Sunday, 12 July 2009

Web Browsers, continued...

Google Chrome

The Google Chrome Web Browser was September 2008 in beta version. Of the five main browsers in use it is fourth on the table of most popular browsers, Internet Explorer being first and Opera last. Its share of the market is just under 2% compared with Microsoft’s share of 65%. When I see Google Chrome using the Vista/Windows 7 Aero effect I wonder if Google deliberately designed it for this platform.

Of all five browsers it looks the most integrated with Windows 7, apart from one significant feature, there’s no thumbnail preview of individual Tabs; missing also in Firefox and Opera, but available in Safari’s ‘Open in Tabs’.

The Google Chrome interface is nothing short of spectacular, especially for someone like me who wants less of everything. Less of everything that gets in the way that is, I do prefer a ‘hands-on’ approach to advanced setting and options, which Google Chrome lacks.

The user interface has nothing more than back, forward, refresh and Favorites buttons, apparently you can add a homepage button too if you really need one. Combining the search box and address bar is unusual at first but, in my opinion, the way to go.

Google announced last week its intention to release the Google Chrome operating system for netbooks. Although they claim it will be an open source project they haven’t released the code yet. Plans are towards the end of 2009.

If Google Chrome were fully integrated with Windows 7 and had a few more advanced setting then I could stop using Internet Explorer altogether. Until now it hasn’t and I didn’t.

Internet Explorer 8

Regardless of who you are, where you are or what you do, everybody has used Internet Explorer. Since taking over from Netscape Navigator in the mid-90’s it established itself, even controversially, has The Browser with at least 95% usage during its version 5 and 6 days.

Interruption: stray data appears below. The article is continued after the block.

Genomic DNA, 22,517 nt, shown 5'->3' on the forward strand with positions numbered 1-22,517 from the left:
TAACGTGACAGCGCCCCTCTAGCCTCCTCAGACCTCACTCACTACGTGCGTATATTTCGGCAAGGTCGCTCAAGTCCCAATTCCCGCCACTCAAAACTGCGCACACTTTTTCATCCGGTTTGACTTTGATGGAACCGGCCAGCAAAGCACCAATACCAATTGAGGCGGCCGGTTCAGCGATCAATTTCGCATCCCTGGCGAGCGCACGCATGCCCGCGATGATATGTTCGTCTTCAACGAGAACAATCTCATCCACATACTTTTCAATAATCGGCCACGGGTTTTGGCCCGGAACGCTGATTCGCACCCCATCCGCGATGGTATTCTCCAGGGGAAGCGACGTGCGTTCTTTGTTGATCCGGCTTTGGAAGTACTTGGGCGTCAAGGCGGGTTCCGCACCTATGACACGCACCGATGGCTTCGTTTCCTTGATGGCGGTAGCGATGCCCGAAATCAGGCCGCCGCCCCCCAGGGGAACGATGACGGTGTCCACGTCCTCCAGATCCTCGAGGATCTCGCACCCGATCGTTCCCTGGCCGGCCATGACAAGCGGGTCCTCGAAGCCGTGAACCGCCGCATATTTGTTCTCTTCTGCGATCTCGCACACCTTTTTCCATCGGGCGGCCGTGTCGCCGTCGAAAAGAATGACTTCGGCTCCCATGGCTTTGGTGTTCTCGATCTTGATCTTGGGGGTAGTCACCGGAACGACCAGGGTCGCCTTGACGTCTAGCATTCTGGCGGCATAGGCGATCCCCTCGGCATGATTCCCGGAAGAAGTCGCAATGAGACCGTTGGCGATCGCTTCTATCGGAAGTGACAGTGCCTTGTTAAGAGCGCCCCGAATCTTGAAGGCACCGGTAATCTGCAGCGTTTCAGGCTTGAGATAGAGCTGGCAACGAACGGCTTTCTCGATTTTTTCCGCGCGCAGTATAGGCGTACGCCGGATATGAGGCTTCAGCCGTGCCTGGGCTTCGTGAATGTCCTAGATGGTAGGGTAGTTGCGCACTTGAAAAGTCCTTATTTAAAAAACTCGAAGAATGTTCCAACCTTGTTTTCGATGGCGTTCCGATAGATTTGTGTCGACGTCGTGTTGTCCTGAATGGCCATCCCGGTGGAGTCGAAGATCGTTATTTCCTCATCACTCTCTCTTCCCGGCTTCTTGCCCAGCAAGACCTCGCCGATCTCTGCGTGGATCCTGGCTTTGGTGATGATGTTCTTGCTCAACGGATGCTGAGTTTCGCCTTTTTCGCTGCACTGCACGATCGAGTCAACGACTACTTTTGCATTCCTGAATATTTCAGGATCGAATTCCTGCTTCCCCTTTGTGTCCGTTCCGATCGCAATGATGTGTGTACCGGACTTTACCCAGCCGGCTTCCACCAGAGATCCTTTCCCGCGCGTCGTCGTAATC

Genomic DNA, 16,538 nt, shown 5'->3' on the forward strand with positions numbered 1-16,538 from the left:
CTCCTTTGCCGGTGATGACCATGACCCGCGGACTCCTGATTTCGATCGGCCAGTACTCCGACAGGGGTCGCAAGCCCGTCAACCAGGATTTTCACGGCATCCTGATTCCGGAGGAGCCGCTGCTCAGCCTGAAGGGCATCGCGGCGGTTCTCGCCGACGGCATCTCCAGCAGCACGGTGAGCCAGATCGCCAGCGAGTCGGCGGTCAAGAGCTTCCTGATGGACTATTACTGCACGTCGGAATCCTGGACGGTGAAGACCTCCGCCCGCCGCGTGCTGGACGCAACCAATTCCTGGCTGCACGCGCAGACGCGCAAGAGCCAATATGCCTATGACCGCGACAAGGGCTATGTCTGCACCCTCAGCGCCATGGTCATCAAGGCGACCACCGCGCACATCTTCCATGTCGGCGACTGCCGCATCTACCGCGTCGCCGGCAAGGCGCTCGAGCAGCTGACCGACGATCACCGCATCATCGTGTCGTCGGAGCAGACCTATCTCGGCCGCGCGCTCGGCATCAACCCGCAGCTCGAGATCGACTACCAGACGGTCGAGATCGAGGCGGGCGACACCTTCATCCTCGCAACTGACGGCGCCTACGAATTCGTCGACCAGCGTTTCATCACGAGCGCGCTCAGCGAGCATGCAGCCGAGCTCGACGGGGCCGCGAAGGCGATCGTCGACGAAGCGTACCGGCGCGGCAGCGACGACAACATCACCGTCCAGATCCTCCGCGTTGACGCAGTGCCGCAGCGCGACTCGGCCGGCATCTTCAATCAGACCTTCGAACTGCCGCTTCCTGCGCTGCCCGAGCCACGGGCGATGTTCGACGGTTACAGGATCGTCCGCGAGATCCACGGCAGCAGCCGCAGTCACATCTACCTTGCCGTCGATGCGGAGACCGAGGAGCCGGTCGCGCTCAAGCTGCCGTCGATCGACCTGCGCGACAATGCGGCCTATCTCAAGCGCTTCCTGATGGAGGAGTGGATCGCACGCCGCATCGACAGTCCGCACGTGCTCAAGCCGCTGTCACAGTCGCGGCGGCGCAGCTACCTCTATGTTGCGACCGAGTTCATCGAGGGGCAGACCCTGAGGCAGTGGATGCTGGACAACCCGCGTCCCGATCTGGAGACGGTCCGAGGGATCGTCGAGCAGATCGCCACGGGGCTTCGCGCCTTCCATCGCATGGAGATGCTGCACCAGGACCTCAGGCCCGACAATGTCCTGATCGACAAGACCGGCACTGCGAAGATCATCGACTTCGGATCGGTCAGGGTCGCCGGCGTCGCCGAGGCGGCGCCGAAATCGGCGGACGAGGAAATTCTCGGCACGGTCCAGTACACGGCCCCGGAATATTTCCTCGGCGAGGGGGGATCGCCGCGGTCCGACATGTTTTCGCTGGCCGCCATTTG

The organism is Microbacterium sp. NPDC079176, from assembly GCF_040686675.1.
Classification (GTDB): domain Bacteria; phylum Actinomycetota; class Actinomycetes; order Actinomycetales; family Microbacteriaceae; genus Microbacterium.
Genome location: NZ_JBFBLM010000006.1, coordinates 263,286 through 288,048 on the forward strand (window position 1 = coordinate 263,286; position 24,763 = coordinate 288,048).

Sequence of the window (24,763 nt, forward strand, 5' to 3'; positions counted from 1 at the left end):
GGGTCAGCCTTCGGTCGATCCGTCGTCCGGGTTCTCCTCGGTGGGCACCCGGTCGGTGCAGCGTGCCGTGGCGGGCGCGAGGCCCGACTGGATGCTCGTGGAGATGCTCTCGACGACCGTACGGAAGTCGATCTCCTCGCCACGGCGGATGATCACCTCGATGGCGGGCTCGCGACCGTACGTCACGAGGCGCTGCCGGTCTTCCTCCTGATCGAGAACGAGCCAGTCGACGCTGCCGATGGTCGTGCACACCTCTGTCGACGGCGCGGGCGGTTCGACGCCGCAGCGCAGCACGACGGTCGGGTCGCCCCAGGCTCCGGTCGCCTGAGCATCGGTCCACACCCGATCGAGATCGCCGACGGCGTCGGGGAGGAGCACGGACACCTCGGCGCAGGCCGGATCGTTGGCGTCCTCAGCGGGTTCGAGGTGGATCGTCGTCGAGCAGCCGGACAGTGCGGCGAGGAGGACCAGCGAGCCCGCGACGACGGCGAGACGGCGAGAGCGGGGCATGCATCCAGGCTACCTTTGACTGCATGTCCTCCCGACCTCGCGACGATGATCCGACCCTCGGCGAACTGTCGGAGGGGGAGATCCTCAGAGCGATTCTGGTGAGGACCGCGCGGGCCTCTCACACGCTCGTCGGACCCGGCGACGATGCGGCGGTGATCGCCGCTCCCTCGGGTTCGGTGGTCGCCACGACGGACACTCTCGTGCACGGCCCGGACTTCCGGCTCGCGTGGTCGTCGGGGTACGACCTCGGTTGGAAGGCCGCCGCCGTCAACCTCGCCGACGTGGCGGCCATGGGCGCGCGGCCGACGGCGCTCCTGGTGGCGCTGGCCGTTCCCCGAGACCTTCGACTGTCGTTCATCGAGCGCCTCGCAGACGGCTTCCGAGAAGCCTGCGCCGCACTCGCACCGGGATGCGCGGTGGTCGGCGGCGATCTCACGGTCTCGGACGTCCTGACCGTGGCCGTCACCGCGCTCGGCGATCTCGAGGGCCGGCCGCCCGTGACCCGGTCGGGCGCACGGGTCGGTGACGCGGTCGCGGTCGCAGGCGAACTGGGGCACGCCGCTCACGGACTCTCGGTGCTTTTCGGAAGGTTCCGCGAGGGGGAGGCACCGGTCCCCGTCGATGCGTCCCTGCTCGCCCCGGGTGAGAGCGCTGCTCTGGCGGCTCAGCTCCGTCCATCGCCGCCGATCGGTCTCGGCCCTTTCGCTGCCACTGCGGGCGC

The security vulnerabilities that affect all browsers tend to affect Internet Explorer more for the simple fact that it is more widely used so makers of adware, spyware and viruses will have a larger target if they aim specifically at Internet Explorer.

Internet Explorer 8 is slightly slower than other browsers, but we’re talking milliseconds and its integration with Windows 7 (Release Candidate) makes it a must for windows users. There are plans to release a version of Windows 7 (possibly called Windows 7 EU) with no browser?! This is due to the E.U.’s anti-trust regulations and continuing cases between Microsoft and the Opera makers.

It is my understanding that the manufacturers of new computers will be able to pre-install any browser they choose with Windows 7. If you live in Norway then the chances are your new pc will probably come with Opera pre-installed which originates from, let me think... Oh yes, Norway.

I have no way of accurately measuring my browser use in percentages, if I was to make a guess I’d say about 70-30 between Internet Explorer 8 and Google Chrome, though, that may vary due to odd facts like CNN’s live pop-up window is resizable in Google Chrome whilst not with Internet Explorer 8. I have to say that having discovered Safari’s nine news pages simultaneously, which made me laugh when I discovered it, its share could grow from a percentage close to zero to a ‘bit’.

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